Giving reasons for the emergence of this group in April 1995 during a speech, Dr. William L. Pierce said,

" ... In America, there was a code of Political Correctness observed by the controlled media and the government. Under this code, non-Whites could do no wrong. Whenever there was a conflict between Whites and non-Whites, the Whites were blamed. Young Whites felt abandoned by their government. With a high unemployment rate, very limited prospects for improvement, and the breakup and destruction of their ancestral communities, they saw no future for themselves. Banding together and adopting a characteristic manner of dress and grooming was their way of asserting themselves and finding an identity. They were young, White, working class, and alienated. They were the original skinheads."

The skinheads' movement came to America because whites were increasingly feeling insecure and helpless because of government's attitude and policies that assumed that Whites were always at fault while non-whites were the victims. This would appear to be a strange case to someone who is not a non-white, but the movement made sense to those who knew what it felt to be abandoned by the government and to be also accused of being wrong. But this doesn't justify the terror that skins wanted to create in their respective area by promoting a racist attitude and by openly showing appreciation for the policies of Nazis.

An interesting development took place when skinhead movement gained momentum in America, while previously they thought of all whites as part of them and would view them as victims of government's policies, they later stated differentiation between the whites of the movement and other whites who were against the skins. They felt that the whites who did not want the success of the movement were enemies and must therefore be treated as one. This gave rise to a crisis when a white Denver police man was killed who was trying to stop the skins as these whites felt that police was an art of the government, a government they hated from the very bottom of their hearts and this hatred had been the very reason this movement took birth. Then there was a case of shooting of a white woman who was trying to help a non-white, these incidents and many other similar tragic activities of the skins made it clear that skins were no longer a group of white innocent workers who wanted their rights but was emerging as a troublemaking body that would stop at nothing.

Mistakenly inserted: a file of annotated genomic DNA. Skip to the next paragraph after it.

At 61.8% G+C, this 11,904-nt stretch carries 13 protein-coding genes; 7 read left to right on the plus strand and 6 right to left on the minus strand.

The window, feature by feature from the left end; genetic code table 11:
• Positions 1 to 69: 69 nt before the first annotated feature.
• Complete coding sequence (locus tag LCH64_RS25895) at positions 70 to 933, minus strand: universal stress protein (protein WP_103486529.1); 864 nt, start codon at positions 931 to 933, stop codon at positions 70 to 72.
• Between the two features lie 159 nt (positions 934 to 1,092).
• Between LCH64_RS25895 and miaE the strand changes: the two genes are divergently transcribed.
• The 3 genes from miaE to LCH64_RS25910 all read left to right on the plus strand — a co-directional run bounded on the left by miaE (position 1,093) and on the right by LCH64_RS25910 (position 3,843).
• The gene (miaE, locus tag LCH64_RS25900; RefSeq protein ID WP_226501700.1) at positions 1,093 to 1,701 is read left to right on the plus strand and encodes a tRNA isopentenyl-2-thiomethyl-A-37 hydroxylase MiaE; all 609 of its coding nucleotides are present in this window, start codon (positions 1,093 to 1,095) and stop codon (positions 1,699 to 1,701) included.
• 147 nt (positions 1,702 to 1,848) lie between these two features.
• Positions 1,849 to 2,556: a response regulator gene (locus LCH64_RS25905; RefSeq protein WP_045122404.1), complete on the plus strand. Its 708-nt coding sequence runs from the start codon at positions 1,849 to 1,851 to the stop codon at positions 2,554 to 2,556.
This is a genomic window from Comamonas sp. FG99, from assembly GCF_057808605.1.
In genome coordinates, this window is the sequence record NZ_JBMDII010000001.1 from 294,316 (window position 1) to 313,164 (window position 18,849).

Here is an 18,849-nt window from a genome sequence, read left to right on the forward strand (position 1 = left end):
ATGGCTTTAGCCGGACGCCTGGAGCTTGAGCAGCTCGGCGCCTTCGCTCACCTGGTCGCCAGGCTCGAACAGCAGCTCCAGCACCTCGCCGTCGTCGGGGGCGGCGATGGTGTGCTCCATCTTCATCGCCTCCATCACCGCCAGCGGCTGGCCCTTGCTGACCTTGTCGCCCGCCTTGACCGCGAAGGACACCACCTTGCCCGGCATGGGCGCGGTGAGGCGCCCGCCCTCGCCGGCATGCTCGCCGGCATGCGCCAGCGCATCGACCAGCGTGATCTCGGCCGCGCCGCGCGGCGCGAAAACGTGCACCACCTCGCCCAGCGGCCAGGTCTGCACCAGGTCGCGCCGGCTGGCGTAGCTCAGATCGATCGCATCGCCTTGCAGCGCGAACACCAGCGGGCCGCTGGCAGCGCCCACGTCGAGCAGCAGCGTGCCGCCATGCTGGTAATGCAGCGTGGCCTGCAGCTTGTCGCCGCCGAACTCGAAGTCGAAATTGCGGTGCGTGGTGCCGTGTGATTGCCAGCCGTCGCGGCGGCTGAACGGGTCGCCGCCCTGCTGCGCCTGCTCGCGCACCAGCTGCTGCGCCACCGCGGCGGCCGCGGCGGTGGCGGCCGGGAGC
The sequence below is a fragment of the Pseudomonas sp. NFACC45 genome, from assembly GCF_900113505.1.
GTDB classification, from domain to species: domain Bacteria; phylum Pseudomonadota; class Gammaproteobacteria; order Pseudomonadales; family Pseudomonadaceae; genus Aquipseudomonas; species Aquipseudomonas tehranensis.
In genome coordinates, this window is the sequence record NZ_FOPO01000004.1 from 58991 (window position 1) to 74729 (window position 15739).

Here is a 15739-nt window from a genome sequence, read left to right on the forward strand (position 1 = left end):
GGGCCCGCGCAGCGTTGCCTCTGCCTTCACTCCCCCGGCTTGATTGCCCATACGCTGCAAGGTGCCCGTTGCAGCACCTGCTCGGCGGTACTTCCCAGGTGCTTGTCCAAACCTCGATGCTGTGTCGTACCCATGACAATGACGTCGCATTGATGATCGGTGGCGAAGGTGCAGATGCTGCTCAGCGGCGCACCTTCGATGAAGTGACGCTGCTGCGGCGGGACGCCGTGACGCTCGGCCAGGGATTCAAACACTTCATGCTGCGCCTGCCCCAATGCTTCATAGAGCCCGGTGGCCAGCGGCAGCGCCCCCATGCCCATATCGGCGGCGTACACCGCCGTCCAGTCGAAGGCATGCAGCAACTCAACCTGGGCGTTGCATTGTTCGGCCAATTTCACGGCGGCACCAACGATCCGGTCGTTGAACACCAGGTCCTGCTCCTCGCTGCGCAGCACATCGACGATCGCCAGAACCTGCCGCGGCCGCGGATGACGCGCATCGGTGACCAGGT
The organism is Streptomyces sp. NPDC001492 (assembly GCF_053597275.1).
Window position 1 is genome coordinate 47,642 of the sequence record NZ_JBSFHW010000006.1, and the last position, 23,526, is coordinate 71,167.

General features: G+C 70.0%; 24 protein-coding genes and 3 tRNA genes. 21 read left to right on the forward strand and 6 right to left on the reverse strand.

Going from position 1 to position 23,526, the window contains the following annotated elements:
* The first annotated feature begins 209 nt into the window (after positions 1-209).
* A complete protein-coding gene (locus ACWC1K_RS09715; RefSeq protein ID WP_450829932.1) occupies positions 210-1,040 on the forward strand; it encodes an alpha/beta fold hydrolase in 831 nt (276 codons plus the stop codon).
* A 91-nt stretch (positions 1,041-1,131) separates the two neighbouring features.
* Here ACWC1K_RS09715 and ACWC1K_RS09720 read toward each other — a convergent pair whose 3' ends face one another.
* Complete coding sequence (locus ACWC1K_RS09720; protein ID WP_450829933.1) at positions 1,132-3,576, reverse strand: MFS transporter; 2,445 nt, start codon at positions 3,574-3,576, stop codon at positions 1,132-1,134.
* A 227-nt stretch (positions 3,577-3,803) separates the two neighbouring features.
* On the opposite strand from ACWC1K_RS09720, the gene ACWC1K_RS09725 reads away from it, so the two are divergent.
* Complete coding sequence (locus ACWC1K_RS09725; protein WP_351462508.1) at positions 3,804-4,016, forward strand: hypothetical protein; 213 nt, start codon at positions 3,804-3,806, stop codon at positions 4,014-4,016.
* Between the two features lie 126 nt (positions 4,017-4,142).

John Leo wrote in 1988 about his meeting with a skinhead, John Metzger who claimed t "It's not a fad. It's a movement and a reaction against what's going on." Leo further added, "Maybe. But more than anything else, the skinheads are a frightening, pathetic reminder that the U.S. has not solved its racial problems -- and that it is time the subject once more take a prominent place on the national agenda."

Skinheads were a violent subculture whose values were grounded in hatred for everyone who did not posseses the same values as the members of this group. It was a fiorm of cult that regularly created trpuible in the lives of their victims. A monirty group on the other hand is very different. It is a group of people who have similar ethnic bnackground but may not possesses same values and eleifs. Secondly you cannot take membership in a monority group sionceyou are either born into it or not. But that's not the same with a subculture. A subculture is a group that any person with similar values and characteristics as other members can join. Apart from that, another major difference lies in the end of subculture. A subculture can end when its members disperse or the authorities somehow control the group. It is not true for minority groups however. Skinheads was definitely a subculture existing within a dominant white culture and valued an ideology that ran contrary to the ruling mainstream ideology.



John Leo, BEHAVIOR: A Chilling Wave of Racism From L.A. To Boston, the skinheads are on the march., Time, 01-25-1988, pp 57

2) Dr. William L. Pierce, Skinheads and the Law -- Free Speech, April 1995, Volume I,…